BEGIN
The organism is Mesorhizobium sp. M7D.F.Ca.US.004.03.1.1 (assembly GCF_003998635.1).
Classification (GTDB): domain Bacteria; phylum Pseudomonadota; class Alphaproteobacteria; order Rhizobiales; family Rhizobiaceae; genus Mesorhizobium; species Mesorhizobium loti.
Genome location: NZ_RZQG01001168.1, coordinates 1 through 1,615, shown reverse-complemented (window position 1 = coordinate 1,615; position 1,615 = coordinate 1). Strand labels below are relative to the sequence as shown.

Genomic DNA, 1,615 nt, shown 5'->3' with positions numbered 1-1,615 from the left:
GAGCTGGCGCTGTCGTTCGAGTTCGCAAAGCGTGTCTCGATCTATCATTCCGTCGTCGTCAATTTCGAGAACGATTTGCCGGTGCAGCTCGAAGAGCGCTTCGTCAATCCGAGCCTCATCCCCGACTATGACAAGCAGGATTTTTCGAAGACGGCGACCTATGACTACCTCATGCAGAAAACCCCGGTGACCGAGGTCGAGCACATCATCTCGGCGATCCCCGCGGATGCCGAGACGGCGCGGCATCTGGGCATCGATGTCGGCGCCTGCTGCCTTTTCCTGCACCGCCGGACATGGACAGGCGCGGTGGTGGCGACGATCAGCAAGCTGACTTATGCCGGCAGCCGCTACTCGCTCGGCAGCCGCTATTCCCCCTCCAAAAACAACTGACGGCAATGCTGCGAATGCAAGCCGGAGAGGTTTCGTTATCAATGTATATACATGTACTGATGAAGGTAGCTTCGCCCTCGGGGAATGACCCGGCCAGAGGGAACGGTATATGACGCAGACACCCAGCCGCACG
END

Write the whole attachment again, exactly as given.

The organism is Mesorhizobium sp. M7D.F.Ca.US.004.03.1.1 (assembly GCF_003998635.1).
Classification (GTDB): domain Bacteria; phylum Pseudomonadota; class Alphaproteobacteria; order Rhizobiales; family Rhizobiaceae; genus Mesorhizobium; species Mesorhizobium loti.
Genome location: NZ_RZQG01001168.1, coordinates 1 through 1,615, shown reverse-complemented (window position 1 = coordinate 1,615; position 1,615 = coordinate 1). Strand labels below are relative to the sequence as shown.

Genomic DNA, 1,615 nt, shown 5'->3' with positions numbered 1-1,615 from the left:
GAGCTGGCGCTGTCGTTCGAGTTCGCAAAGCGTGTCTCGATCTATCATTCCGTCGTCGTCAATTTCGAGAACGATTTGCCGGTGCAGCTCGAAGAGCGCTTCGTCAATCCGAGCCTCATCCCCGACTATGACAAGCAGGATTTTTCGAAGACGGCGACCTATGACTACCTCATGCAGAAAACCCCGGTGACCGAGGTCGAGCACATCATCTCGGCGATCCCCGCGGATGCCGAGACGGCGCGGCATCTGGGCATCGATGTCGGCGCCTGCTGCCTTTTCCTGCACCGCCGGACATGGACAGGCGCGGTGGTGGCGACGATCAGCAAGCTGACTTATGCCGGCAGCCGCTACTCGCTCGGCAGCCGCTATTCCCCCTCCAAAAACAACTGACGGCAATGCTGCGAATGCAAGCCGGAGAGGTTTCGTTATCAATGTATATACATGTACTGATGAAGGTAGCTTCGCCCTCGGGGAATGACCCGGCCAGAGGGAACGGTATATGACGCAGACACCCAGCCGCACG